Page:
Pages

Monday, June 4, 2007

Baking Experiments (Tiramisu Bars)

Emeril Lagasse often says that when you cook you use recipes, but when you bake you use formulas. While a chef with Emeril's background might balk at the "recipes" I create when I cook and my tendency to "wing it" at dinner time, I'm usually smart enough to know not to bake without a cookbook in front of me.

Baking requires more than just a blending of flavors and cooking something "till done." Baking is often a complex chemical process. The unique properties of eggs, sugar, flour, and butter all have to properly combine to come up with the proper flavors and textures for a good cake or cookie. It's tough to make up a recipe if you don't have the background knowledge of the proper ways to combine ingredients, the proper proportions, and the proper baking times.

Despite all of this, I do occasionally try to invent my own cake and cookie recipes. I usually just add things to basic recipes I already know. For example I once made an "experimental" banana cake using what I knew of a basic butter cake base. It wasn't the best cake ever, but my coworkers ate it up.

This weekend I tried another experiment. I made something I called Tirasmisu` Bars. I love tiramisu`, but I often feel that it's not a good take-with-you dessert. You can't take it to a picnic or barbecue because it needs to be chilled and sliced up. I wanted to create a dessert with the flavors and textures of tiramisu` that you can pick up and take with you.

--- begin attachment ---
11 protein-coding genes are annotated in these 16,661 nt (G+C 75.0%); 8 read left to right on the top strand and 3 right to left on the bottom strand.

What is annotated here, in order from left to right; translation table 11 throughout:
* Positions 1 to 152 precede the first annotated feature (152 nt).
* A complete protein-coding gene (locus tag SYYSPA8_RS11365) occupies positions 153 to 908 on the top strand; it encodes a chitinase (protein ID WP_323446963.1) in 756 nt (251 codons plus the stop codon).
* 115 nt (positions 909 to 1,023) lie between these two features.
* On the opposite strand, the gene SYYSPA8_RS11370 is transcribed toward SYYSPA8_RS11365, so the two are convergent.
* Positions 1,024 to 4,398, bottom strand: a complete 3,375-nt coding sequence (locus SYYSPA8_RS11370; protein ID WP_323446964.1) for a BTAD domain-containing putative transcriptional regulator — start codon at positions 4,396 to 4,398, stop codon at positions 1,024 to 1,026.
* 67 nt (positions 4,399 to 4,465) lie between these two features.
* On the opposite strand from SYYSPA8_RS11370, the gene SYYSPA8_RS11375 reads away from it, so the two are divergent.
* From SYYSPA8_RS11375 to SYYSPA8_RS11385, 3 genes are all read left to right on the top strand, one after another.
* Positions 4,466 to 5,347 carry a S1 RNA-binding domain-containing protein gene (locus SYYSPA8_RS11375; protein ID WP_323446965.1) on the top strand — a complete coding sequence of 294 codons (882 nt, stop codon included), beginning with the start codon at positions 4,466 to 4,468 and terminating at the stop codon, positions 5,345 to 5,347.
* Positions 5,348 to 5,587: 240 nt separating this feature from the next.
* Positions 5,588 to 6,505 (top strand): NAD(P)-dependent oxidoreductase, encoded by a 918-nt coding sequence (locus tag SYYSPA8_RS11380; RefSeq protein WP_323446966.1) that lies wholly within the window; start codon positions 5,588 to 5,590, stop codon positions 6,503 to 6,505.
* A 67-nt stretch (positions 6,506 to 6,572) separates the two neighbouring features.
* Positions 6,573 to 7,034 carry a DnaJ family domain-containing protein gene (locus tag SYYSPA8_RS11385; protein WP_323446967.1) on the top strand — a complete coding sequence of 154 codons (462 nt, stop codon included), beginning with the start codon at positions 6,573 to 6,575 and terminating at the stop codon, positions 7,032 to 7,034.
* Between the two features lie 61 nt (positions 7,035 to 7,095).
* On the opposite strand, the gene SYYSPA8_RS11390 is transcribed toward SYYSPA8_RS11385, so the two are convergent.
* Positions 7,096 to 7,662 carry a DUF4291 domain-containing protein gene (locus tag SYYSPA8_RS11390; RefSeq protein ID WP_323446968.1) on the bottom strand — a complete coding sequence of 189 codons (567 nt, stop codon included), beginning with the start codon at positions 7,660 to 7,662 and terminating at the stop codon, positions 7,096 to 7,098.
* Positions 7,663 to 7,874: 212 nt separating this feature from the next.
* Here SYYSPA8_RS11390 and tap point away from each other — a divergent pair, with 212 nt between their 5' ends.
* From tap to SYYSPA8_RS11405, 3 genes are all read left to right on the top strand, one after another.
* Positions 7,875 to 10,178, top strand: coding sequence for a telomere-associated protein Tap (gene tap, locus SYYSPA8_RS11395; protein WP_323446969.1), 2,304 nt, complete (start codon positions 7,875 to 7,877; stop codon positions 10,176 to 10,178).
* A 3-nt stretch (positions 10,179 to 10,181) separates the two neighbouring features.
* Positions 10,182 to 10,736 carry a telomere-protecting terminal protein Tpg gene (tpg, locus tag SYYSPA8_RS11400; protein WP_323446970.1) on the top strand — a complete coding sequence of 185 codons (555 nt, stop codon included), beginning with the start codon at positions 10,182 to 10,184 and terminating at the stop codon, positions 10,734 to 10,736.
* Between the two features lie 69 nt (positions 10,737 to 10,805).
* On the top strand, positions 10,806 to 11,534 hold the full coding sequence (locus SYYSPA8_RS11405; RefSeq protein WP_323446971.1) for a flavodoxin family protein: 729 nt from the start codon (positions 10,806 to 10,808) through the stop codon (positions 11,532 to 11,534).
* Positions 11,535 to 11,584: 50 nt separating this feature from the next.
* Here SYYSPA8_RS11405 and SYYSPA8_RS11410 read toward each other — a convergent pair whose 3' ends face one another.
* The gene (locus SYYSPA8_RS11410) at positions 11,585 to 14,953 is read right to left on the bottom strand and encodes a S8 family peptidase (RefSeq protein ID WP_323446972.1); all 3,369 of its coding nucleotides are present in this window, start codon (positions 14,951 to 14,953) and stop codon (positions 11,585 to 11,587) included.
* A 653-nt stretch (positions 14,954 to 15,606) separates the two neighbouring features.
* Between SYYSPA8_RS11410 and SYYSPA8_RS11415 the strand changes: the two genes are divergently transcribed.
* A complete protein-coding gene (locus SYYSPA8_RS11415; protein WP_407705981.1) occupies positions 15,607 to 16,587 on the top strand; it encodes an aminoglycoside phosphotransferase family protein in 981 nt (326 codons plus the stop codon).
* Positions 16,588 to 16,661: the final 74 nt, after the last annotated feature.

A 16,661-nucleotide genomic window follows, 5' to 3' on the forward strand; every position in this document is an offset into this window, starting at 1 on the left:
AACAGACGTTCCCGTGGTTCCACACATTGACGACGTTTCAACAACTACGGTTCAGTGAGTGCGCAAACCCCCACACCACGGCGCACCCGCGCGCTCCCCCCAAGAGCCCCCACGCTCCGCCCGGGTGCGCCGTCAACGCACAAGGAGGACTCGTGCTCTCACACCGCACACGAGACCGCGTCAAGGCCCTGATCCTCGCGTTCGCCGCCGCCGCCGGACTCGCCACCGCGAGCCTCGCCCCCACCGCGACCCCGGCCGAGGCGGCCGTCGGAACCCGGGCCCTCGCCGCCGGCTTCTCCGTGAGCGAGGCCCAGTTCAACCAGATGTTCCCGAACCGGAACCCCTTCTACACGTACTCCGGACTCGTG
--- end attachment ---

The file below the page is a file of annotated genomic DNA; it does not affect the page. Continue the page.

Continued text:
I used the kind of formula one might use for a cheesecake square with a shortbread base and a cheese-and-egg-and-sugar topping. I found the shortbread base recipe on Epicurious. I added a couple of tablespoons full of instant espresso granules in order to mimic the base of espresso-soaked ladyfingers. Rather than use a cream-cheese topping, I mixed three containers of mascarpone (expensive experiment I know) with two eggs, a cup of sugar, a good-size sprinkling of shaved chocolate, and a generous splash of brandy. I baked the whole thing at 350 until it was set and hoped for the best.

The result was not what I had hoped for. The flavors of the coffee and the brandy did not come through. The topping tasted more like a caramel custard than it did like a boozy tiramisu`. I couldn't taste the coffee in the base. Still, they weren't bad overall. I took them to work (Kevin wouldn't touch them claiming he won't eat cheese-based desserts, although I barely consider mascarpone to be cheese and he has eaten tiramisu` many times in the past) and they pretty much gobbled them up.

While I am not discouraged from making more experimental desserts in the future, I don't think I'll be adding this one to my repetoire.

No comments: